Home Dating apps Kittenfishing is the toxic dating trend we’re probably all guilty of

Kittenfishing is the toxic dating trend we’re probably all guilty of


Does the bench, the breadcrumbs, the breeze, the cushioning, negation, monopolize and pocket ring a bell? What about catfishing? Introduced to the world of dating in the 2010 documentary film titled Catfish, the term refers to the deceptive practice of pretending to be a completely different person online than they are in real life. A catfish typically steals another individual’s identity (including their photos, date of birth, and geographic location), avoids showing their face in video calls, and makes up stories that are often too good to tell. be true.

In Catfishphotographer Nev Schulman documented his own journey to find out who was really behind the long-distance relationship he had with the 19-year-old singer named “Megan.” Eventually, he finds out that the person on the other end of the line – whom he spoke to in hundreds of texts, Facebook posts and phone calls – was a middle-aged Michigan-based man.

Although Schulman went on to create the MTV series Catfish: The TV Show, we’re here to recognize a growing offspring of catfishing today – of which, to be honest, we’re all guilty to some degree. Welcome to the wildly exaggerated world of kittensin. Now, before you ask, no, this toxic dating trend has nothing to do with little furry munchkins dipping their paws in water or staring rather eagerly at an aquarium.

What is Kitten Fishing?

Invented by dating app Hinge in 2017 kittyfishing is the diet version of catfishing if you will, a tactic where you deliberately misrepresent yourself online, but not to the extreme extent that you have a full fledged fake identity with a fake passport and a fake accent. Consider deploying little white lies, like exaggerating your height, age, and interests or even adding a country or two to those you’ve actually seen, all in the hopes of snagging a potential date.

A kitten fisherman is an expert at improving his dating profile. Whether it’s with tiny tweaks (like sprucing up their job title and lifestyle to make them look more impressive), or full-blown antics (like using old and heavily edited photos of them- same to match the adjusted age description), a fishing kitten would bend the truth about everything to round up their matches’ favors. Heck, examples of the internet dating trend also include bald men—excusesthe males with thinning hair down to the nape of their necks, wearing hats in all their snaps.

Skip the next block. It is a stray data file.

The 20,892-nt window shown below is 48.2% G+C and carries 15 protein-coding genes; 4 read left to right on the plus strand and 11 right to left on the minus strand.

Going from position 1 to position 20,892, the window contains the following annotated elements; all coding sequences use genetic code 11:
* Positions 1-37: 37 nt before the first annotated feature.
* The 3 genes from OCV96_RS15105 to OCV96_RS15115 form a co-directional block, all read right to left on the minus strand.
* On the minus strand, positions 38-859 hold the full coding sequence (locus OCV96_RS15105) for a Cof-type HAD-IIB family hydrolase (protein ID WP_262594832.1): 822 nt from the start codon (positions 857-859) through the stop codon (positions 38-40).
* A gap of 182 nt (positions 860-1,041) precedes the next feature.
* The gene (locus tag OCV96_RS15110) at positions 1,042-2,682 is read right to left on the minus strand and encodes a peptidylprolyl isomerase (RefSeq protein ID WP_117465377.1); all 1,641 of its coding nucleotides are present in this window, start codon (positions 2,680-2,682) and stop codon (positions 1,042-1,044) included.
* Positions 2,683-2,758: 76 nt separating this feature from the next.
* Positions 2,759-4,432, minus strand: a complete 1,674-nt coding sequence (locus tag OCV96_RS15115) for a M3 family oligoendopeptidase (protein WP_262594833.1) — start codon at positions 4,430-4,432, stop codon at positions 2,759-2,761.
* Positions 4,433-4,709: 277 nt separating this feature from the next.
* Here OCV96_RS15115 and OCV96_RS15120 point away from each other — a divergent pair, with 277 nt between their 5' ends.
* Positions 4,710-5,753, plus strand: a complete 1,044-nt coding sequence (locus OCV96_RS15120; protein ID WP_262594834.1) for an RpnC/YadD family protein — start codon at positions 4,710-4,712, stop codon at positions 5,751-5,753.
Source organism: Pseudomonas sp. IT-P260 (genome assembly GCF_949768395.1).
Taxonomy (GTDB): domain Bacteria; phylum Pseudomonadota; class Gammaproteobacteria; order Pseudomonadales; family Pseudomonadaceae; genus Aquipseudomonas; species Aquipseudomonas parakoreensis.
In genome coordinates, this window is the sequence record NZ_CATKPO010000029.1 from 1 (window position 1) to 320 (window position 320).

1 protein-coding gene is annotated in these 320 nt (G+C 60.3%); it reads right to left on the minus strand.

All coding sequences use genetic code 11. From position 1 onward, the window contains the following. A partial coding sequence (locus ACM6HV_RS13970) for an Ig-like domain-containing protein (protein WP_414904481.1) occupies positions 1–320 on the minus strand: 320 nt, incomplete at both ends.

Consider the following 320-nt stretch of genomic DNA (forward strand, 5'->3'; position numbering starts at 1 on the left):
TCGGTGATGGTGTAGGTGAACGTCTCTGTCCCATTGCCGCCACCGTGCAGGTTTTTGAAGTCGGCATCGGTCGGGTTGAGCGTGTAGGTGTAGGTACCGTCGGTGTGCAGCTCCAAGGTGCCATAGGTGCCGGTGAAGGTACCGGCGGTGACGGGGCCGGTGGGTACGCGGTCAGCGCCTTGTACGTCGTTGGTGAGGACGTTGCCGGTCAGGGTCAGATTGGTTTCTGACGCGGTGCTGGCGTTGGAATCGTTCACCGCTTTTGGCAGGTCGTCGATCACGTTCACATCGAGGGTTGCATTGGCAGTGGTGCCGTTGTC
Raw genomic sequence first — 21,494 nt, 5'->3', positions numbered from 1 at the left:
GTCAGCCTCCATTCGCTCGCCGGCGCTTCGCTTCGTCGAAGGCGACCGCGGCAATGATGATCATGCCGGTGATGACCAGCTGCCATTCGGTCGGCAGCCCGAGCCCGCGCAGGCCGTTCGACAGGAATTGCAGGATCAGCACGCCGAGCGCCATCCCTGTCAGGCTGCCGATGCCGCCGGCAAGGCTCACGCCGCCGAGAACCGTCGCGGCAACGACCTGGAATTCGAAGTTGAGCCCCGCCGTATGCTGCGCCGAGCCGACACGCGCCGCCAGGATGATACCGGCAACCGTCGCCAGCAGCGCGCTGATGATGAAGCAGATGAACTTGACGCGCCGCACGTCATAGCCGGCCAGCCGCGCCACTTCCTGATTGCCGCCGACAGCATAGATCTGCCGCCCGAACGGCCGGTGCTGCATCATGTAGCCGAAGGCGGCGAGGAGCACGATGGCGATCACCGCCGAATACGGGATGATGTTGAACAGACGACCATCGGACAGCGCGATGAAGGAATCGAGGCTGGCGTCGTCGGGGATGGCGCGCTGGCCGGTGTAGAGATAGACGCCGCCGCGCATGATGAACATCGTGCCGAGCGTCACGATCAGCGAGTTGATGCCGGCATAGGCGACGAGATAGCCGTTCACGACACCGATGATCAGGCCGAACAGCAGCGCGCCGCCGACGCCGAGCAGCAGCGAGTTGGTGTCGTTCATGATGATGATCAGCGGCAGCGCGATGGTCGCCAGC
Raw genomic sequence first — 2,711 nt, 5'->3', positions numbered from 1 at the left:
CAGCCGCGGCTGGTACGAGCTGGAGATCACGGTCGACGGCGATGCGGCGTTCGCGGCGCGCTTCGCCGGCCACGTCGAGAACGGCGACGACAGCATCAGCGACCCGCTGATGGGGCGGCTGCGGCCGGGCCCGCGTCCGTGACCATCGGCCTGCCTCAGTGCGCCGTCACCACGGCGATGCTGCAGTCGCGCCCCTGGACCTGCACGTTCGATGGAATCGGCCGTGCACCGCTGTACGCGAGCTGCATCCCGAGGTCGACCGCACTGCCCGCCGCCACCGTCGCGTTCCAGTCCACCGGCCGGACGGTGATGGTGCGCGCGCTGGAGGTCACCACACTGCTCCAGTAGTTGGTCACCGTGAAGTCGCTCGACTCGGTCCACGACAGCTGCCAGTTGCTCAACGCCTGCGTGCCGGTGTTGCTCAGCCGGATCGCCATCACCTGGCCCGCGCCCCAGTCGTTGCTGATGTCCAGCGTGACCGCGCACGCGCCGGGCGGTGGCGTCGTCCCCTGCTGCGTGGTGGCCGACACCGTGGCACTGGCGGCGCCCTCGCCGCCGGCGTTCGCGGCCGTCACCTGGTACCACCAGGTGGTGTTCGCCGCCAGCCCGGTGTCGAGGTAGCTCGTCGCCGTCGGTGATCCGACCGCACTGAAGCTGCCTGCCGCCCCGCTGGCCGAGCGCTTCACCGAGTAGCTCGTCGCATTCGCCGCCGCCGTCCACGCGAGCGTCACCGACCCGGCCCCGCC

Essentially, kittenfishing refers to a well-meaning phenomenon: painting yourself in a more positive light. What harm could that do, could it? According to a study by Pew Research Centerit is Internet and American Life Project, more than half of online daters (54 percent) admit that their matches have been “severely misinterpreted” in their dating profiles. When the hinge interrogates its users, they found that 38% of men and 24% of women said they had been fished on the platform. What’s more interesting is that only 2% of males and 1% of females admitted to kitty fishing. someone else. Simply put, the toxic dating strategy is so elusive that people don’t even realize they’re doing it.

To research further proved that men generally exaggerate their height while women are more prone to play with details about their weight. Statistics collected by the dating app OkCupid further away Noted that the more attractive a photo is, the more likely it is to be outdated.

Although kitty fishing is a light version of cat fishing, the dating tactic can have serious consequences for a relationship. Of course, reducing your age by a year or two does not appear like a big deal when you haven’t even set up a lunch date with your match yet, however, the further the in-person meeting goes, the more likely it’s going to be that you’ve based the whole relationship on a lie. And we all know how that usually ends.

“The most important element for a successful and lasting relationship is trust, so when you lie in your profile, you only set your date up for disappointment when their expectations don’t match reality,” Damona Hoffmandating coach and host of the Dates and Companions podcast, says HuffPost. “You may be able to go on a few first dates with secrets, but if your relationship evolves, you’ll eventually have to come clean. It could spell the end of an otherwise great partnership,” the expert continued. It’s a missed opportunity to find someone who will love you just the way you are.”